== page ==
Mark Kostabi, There's No Place Like Home, 2005, oil on canvas, 59 1/8x30 1/2 inches Mark Kostabi, Suicide By Modernism, 2005, oil on canvas, 23 5/8x19 3/4 inches Douglas and I both agreed that our favorite painting in the show is "There's No Place Like Home." Mark said that most people seemed to like "Suicide By Modernism." My guess is that's because people like paintings which quote other paintings; it makes them feel smart to recognize them. And to me the most telling painting in the show is the tiny "Chain of Desire." Mark explained it to us after adjusting the painting below it so it was hanging straight. (I don't think I've ever seen anyone touch an artwork at a show before, and even though I knew it's Mark's show and Mark's painting, I still found it unnerving.)

Mark Kostabi, Chain of Desire, 2005, oil on canvas, 23 5/8x19 3/4 inches "Here I am, directing this assistant." Mark traced the cables running from the laptop to the back of the painter. "And I've got all this cash here. And he's chained to this penny. See that? I've got the cash, he's chained to a penny. And yet here we both are... in this little black and white painting."

It's hard to know what to say about Mark's paintings. He's so open about having assistants do most of the work -- Douglas says it's scary to visit his studio and see twenty people there painting away -- it's difficult to form an opinion without worrying you're going to feel cheated or hoodwinked. Liking a Kostabi leaves me feeling a little used. Like that unnamed writer guesting on Mark's game show, grubbing for cash handouts from the master, knowing you're the butt of some joke, trying to pretend you're in on it, suspecting you're not, deciding to take the money and run; it's the kind of conflict you can never feel totally good about. And Mark himself is so sincere, so warm, so friendly -- he's a huckster, yes, he couldn't help but make sure Douglas knew that earlier, yes, just a short time before he got there, the gallery was packed, it was a great turnout, great visitors -- he's a huckster but he's a genuine huckster, or seems to be....

It's the kind of tongue-tied nonsense which reads well on paper but which, when you're tangled up in it, is still uncomfortable. Is Mark sincere? Or is he faking being sincere? Is he honest, or is his honesty an affectation? Douglas and I both agreed that we'd like to think that the assistants are all for show and Mark actually paints all his paintings himself in secret.

And Douglas knows better, because he remembers Mark's system from when he had Kostabi World. He described how Mark had a British woman who was in charge of developing his paintings. She'd have drawings made, always on 8.5 by 11 paper because that was cheapest; the drawings were projected onto large paper at the final size of the painting; the paper was then pounced, which meant that the painting could be reproduced at any time, as long as they saved the pattern; and the drawing was filled in with paint. Mark would show up at the end to add some fine details, maybe, or just sign his name.

There's no reason to think his method has changed significantly whatever our hopes might be. Which leaves me back where I started: It's hard to know what to say about Mark's paintings. I can say that they are a Photorealist's most orgiastic dream of perfect flatness. I can say the paint is blended so flawlessly and edged so precisely it looks like it was airbrushed. I can say the paintings communicate alienation, distance, and loneliness. I can say that when there's color it's beautiful and bright and it contrasts wonderfully with the monochrome figures.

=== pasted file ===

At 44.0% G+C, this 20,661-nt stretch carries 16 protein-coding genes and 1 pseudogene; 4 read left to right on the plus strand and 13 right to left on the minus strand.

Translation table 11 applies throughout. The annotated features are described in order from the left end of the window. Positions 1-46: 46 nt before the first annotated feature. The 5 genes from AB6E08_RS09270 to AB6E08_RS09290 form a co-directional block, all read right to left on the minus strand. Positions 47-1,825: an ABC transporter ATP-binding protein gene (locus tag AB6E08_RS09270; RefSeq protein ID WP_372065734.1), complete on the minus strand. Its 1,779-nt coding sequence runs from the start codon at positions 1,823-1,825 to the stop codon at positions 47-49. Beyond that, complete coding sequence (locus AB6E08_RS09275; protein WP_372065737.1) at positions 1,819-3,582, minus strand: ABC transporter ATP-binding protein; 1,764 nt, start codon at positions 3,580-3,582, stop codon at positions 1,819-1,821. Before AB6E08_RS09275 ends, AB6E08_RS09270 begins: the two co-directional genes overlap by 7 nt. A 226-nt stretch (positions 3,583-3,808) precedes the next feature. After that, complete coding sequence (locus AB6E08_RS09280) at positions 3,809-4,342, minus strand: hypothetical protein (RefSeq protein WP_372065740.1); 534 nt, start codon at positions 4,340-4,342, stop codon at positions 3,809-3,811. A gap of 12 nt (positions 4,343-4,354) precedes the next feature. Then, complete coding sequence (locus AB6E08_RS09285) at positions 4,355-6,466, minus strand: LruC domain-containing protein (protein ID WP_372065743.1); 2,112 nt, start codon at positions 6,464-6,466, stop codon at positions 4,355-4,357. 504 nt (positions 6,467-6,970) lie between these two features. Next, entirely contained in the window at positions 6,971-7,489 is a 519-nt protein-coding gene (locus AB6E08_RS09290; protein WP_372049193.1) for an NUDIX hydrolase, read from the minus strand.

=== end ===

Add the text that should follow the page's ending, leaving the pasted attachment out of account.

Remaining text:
What the heck. I can say I like them. I don't know who did them, I don't know what they all mean. I know the titles are in some sense arbitrary (Mark likes to mention who made up the winning title as he's discussing a given painting). I know the subjects are the result of some committee meeting. Let's look at the paintings as what they are; let's separate the signal from the noise. Simply as objects, I like Mark Kostabi's paintings.

In the long run I suppose that's all that matters. When I think of painting -- either looking at someone else's paintings or creating my own -- I don't think in terms of months or years, but centuries. Because to me one of the best things about paintings is summed up by Robert Gamblin when he writes, "The earliest oil paintings ever made still exist after 550 years. Through the centuries, those artists still communicate their personal vision, undistorted by any editing or commentary." And that's just traditional oil painting: There are cave paintings going back over 40,000 years. When you think in those terms, questions of which individual painted what, and how; and questions of subject matter and taste; and questions of schools and categorizations; all those questions fade in importance. In the end, all of it will be forgotten: My conversation with the unnamed writer, the name of that real estate agent, how much someone paid for a Kostabi original, what Jerry Saltz thinks, the titles of the paintings, the exact dates they were painted, all of it will vanish. In the long run, if anything at all survives, it will be the paintings themselves. So why concern yourself with anything else?